How to Use a Grunt Tube


Of all the rut trick tools a hunter can employ, a grunt tube is one of the easiest to use and can be the most effective. As with any device, you may worry about improper calling that may actually be chasing deer away rather than bringing them closer. Last week, I found myself 15 yards from a mature doe enjoying my big buck attractant as daylight faded. I didn’t want to reveal the blind location, so I picked up a grunt tube and gave a solid puff, hoping to scare her away. Not so much as an ear twitched. Next, I gave a series of aggressive grunts… nothing. Finally, I blew the tube like a bugle and the old doe casually looked up.

The point here is that a grunt tube may not always help, but it rarely hurts. Some hunters reserve grunt calls until a buck is in sight, yet I’ve interviewed many hunters who randomly use a grunt call and bucks suddenly SD Deer 2013 2 140appear. Call variations range from a few grunts to a steady series often called the “tending grunt” to the “buck roar,” a very loud grunt that mimics a bellow. Since a buck could be just over the ridge, begin on the mild side and increase the volume and aggressive tone of calling with time. Grunt tubes often offer multiple options; take for example the Flextone Extinguisher, which uses a convenient slide to change from buck grunts to doe bleats to fawn sounds. Doe bleats can be very effective during the rut, and using multiple calls can up your odds for success. Also, fawn bleats aren’t usually effective on big bucks, but can be dynamite on coyotes should you hear one howl nearby.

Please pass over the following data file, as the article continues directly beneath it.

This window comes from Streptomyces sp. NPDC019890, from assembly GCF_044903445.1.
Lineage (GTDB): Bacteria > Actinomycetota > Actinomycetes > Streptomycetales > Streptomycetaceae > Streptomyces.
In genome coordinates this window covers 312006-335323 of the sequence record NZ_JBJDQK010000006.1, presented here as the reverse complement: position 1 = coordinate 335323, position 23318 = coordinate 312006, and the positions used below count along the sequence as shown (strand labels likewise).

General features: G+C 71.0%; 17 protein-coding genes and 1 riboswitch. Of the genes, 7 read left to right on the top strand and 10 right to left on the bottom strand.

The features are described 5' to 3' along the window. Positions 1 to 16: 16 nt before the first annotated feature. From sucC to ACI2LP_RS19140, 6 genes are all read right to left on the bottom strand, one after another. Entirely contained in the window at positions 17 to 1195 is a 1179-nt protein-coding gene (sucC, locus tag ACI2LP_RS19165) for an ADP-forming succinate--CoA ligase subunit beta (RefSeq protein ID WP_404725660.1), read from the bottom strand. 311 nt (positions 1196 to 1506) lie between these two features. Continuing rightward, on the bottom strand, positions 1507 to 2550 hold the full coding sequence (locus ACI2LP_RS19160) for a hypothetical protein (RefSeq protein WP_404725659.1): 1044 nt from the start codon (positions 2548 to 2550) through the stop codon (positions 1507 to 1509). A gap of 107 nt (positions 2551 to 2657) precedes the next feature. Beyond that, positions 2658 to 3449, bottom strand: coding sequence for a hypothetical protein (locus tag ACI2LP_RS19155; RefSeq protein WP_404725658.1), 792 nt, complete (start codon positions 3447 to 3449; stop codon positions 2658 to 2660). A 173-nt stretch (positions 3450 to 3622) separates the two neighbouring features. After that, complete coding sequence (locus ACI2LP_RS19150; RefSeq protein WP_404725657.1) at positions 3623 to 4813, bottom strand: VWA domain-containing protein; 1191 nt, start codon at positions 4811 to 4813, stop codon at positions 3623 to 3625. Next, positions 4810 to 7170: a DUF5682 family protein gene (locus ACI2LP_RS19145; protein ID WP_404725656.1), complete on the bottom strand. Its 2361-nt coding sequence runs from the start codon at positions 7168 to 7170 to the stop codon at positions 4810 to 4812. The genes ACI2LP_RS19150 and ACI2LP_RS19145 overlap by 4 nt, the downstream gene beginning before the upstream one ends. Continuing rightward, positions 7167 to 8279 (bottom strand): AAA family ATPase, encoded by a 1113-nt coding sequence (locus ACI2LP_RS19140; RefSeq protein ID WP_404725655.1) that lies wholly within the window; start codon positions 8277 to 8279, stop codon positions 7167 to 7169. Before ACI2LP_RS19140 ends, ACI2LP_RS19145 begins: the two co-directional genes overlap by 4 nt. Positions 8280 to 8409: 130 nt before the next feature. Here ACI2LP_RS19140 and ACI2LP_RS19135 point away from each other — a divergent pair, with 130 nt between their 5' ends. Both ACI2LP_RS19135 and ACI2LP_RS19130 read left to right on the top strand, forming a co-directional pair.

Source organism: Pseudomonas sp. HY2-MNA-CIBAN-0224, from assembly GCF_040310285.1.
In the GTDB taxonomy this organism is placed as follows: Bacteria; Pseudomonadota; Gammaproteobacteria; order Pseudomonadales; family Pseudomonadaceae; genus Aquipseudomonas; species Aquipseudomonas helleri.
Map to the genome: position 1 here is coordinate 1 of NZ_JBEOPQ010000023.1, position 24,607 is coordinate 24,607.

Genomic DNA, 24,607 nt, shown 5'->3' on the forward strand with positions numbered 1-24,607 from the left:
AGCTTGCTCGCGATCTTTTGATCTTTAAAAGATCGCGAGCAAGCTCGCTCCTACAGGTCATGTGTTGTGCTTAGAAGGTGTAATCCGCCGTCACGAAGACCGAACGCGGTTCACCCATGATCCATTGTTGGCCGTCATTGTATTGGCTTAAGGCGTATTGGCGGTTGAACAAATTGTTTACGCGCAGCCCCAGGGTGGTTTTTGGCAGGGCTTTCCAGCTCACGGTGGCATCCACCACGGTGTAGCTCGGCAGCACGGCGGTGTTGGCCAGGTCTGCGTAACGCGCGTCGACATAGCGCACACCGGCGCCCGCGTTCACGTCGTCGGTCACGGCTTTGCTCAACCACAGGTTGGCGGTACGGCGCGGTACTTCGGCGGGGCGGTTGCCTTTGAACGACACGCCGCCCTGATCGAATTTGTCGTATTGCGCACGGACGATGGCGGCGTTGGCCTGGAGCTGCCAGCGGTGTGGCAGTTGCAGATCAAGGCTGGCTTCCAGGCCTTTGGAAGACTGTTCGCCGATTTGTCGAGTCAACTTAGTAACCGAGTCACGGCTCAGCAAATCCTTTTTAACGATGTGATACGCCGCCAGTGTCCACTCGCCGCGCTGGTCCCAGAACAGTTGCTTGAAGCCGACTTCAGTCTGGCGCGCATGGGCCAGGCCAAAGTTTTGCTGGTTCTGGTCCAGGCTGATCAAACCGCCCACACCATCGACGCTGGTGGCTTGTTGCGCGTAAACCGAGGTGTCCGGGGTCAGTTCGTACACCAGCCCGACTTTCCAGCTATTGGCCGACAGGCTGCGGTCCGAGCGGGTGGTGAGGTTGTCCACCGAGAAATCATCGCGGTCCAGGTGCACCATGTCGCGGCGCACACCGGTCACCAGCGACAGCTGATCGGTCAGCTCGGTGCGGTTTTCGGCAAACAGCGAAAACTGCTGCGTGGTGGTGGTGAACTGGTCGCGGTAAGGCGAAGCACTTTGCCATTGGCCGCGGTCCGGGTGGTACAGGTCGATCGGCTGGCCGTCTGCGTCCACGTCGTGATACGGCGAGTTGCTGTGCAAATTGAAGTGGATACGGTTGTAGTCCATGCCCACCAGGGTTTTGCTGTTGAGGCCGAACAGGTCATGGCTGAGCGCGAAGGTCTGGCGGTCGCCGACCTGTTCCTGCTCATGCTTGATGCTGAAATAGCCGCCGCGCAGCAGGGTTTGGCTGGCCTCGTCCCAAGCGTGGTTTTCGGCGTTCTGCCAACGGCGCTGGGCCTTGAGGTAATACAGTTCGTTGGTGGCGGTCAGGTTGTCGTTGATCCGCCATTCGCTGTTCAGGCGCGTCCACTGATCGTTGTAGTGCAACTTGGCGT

High wind is one of the worst hunting conditions to deal with, yet I knew of a thick deer-extinguisher[2]patch of cedars that was practically a whitetail bed-and-breakfast. I circled down wind of the thick cover and began grunting. With no response, I moved 150 yards and began calling again. This time, I lured a good 8-point to 20 yards within minutes. The grunt tube transformed a terrible hunting condition into a cool success story.

If you’d like more information about the Flextone Extinguisher, visit

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Joe Byers
Joe Byers has more than 1,000 magazine articles in print and is currently a field editor with Whitetail Journal, Predator Xtreme, Whitetails Unlimited, Crossbow Revolution, and African Hunting Journal magazines. He’s spent the last three decades depicting the thrill of the chase and photographing the majesty of all things wild. Byers is a member of the Professional Outdoor Media Association and numerous other professional and conservation organizations.